Monday, October 31, 2016

The First (Fictional) Female President

This election has brought back memories of a book I loved with uncommon devotion when I was about 10 or 11 years old: The President's Daughter by Ellen Emerson White.  As the title suggests, the focus was not on the first female president but on her daughter, the oldest of her three children.  You can see how well-loved this book was i nthe photo below.  The spine has disintegrated and although you cannot see it, the back cover has fallen off completely.

I'm not sure exactly why I loved it so much.  It was good, sure, but perhaps an odd choice for constant rereading.  In 2016, the one part that I remember clearly is Meg, the daughter, asking her mother if she can vote for someone other than her mom.  Her mom, amused, replies that of course she can.  It makes me wonder if someone's children are perhaps not voting for him (or her) this year. Thank goodness for the secret ballot!

The book was published in 1984 and I apparently purchased it for less than $3.00.  The author then "updated" it in 2008.  Those of you familiar with my purist sensibilities will know that I disapprove.

Did anyone else read the original version?

Friday, October 21, 2016

The Princess and the Shark

The Princess and the Shark.  If I ever write a children's book, that's what it will be titled.  If, that is, I don't care about quality but do care about selling a lot of books.  Based on the very small, unreliable sample size of 2 school libraries that I've worked in, both on the Upper West Side of Manhattan, girls in grades K-2 want books about princesses and their male peers want to read about sharks.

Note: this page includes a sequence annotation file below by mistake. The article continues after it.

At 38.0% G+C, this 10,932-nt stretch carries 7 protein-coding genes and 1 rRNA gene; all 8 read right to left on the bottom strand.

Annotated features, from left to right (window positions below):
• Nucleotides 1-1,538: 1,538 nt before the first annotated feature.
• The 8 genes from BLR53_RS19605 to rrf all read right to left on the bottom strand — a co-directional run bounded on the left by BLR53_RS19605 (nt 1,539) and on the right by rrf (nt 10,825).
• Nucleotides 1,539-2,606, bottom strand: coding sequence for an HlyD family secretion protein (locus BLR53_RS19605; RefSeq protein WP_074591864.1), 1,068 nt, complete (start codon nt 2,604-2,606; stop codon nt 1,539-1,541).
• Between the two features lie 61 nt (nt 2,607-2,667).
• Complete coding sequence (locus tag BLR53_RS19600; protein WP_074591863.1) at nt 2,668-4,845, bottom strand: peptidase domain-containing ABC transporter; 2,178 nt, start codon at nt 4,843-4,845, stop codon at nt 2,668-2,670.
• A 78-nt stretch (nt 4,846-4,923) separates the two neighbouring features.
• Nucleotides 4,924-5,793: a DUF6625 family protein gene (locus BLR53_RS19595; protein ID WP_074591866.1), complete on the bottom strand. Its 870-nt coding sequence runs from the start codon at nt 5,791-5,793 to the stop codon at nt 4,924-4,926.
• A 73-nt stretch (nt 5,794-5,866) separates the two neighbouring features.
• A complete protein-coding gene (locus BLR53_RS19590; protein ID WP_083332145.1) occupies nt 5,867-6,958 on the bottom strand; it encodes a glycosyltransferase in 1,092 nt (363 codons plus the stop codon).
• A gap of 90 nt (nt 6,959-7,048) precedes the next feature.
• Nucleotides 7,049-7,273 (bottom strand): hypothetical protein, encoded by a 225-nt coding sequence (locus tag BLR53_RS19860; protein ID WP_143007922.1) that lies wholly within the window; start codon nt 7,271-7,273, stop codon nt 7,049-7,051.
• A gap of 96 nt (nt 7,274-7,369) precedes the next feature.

There are other scary, fierce, awesome-looking animals besides sharks.  Why the obsession?  I have no idea.

And the princesses.  When these girls ask for princess books they mean Disney.  I offer them Shirley Climo's The Egyptian Cinderella and they turn up their noses.

Of course there are other requested topics.  Ballet, gymnastics, soccer, and lately, cooking.  The boys also ask for books about the military - soldiers, military aircraft, the navy.  Crafts, especially origami, are big too.

The gender divide is (nearly?) absolute.  To date, I have never had a boy request a princess book or a girl request a book about the military.  I probably have had boys ask for cooking and have definitely had them ask for origami, and I've probably had girls ask for sharks.

So in order to capture the market and straddle that divide, The Princess and the Shark it is!

Thursday, October 6, 2016

After Harry Potter

In the past two days, two parents have come to me saying, "My child has read all of Harry Potter (and/or Percy Jackson) (multiple times)... what's next?"  While I have a lot of great suggestions for the child who's read everything, many of those may not appeal to a child who is just looking for fantasy.  I'm not personally a fantasy reader, so I haven't read all of these myself, but these recommendations come on good authority.  For those kids, here are a few ideas.

Don't forget these classics:

The Hobbit by J.R.R. Tolkien.

Chronicles of Narnia by C.S. Lewis

Chronicles of Prydain trilogy by Lloyd Alexander.  An undeservedly forgotten series.

A Wrinkle in Time quintet by Madeleine L'Engle.

Newer series:

Gregor the Overlander by Suzanne Collins (author of The Hunger Games).  For those children who are not ready - or whose parents are not ready! - for The Hunger Games

Miss Peregrine's Home for Peculiar Children by Ransom Riggs.

Not exactly fantasy but may appeal to fantasy lovers:

The Mysterious Benedict Society by Trenton Lee Stewart.

For fans of fairy tales, these series take them to a new, darker, level:

The Land of Stories series by Chris Colfer.

The SIsters Grimm by Michael Buckley and Peter Ferguson.

The Grimm series  by Adam Gidwitz.

What other books do you suggest for a child who loved Harry Potter and/or Percy Jackson and is ready for something new?